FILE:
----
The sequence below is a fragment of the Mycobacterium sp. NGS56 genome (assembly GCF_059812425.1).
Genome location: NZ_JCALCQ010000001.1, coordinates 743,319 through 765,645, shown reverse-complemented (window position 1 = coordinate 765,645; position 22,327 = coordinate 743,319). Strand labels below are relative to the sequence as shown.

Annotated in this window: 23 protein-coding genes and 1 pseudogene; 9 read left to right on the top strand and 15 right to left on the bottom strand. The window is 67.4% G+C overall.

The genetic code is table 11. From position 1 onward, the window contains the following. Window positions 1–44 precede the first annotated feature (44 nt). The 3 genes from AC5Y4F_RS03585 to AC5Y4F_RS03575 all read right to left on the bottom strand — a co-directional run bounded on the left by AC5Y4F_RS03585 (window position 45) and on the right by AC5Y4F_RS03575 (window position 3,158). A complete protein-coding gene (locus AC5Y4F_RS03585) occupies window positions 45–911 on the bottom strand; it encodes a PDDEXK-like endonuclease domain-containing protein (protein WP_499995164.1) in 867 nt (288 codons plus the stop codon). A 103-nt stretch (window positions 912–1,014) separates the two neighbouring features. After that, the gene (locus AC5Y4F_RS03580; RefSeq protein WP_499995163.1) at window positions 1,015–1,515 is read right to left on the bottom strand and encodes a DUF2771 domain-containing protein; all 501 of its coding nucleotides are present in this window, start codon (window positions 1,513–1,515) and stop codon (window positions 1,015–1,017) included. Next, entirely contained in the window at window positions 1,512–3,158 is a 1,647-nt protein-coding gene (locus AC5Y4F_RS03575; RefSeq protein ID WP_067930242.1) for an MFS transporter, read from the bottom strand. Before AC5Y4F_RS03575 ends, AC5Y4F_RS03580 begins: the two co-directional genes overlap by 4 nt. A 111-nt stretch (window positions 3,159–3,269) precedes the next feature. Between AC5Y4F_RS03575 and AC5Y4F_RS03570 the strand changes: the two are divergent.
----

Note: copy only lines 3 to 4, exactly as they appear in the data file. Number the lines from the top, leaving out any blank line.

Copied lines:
Annotated in this window: 23 protein-coding genes and 1 pseudogene; 9 read left to right on the top strand and 15 right to left on the bottom strand. The window is 67.4% G+C overall.

The genetic code is table 11. From position 1 onward, the window contains the following. Window positions 1–44 precede the first annotated feature (44 nt). The 3 genes from AC5Y4F_RS03585 to AC5Y4F_RS03575 all read right to left on the bottom strand — a co-directional run bounded on the left by AC5Y4F_RS03585 (window position 45) and on the right by AC5Y4F_RS03575 (window position 3,158). A complete protein-coding gene (locus AC5Y4F_RS03585) occupies window positions 45–911 on the bottom strand; it encodes a PDDEXK-like endonuclease domain-containing protein (protein WP_499995164.1) in 867 nt (288 codons plus the stop codon). A 103-nt stretch (window positions 912–1,014) separates the two neighbouring features. After that, the gene (locus AC5Y4F_RS03580; RefSeq protein WP_499995163.1) at window positions 1,015–1,515 is read right to left on the bottom strand and encodes a DUF2771 domain-containing protein; all 501 of its coding nucleotides are present in this window, start codon (window positions 1,513–1,515) and stop codon (window positions 1,015–1,017) included. Next, entirely contained in the window at window positions 1,512–3,158 is a 1,647-nt protein-coding gene (locus AC5Y4F_RS03575; RefSeq protein ID WP_067930242.1) for an MFS transporter, read from the bottom strand. Before AC5Y4F_RS03575 ends, AC5Y4F_RS03580 begins: the two co-directional genes overlap by 4 nt. A 111-nt stretch (window positions 3,159–3,269) precedes the next feature. Between AC5Y4F_RS03575 and AC5Y4F_RS03570 the strand changes: the two are divergent.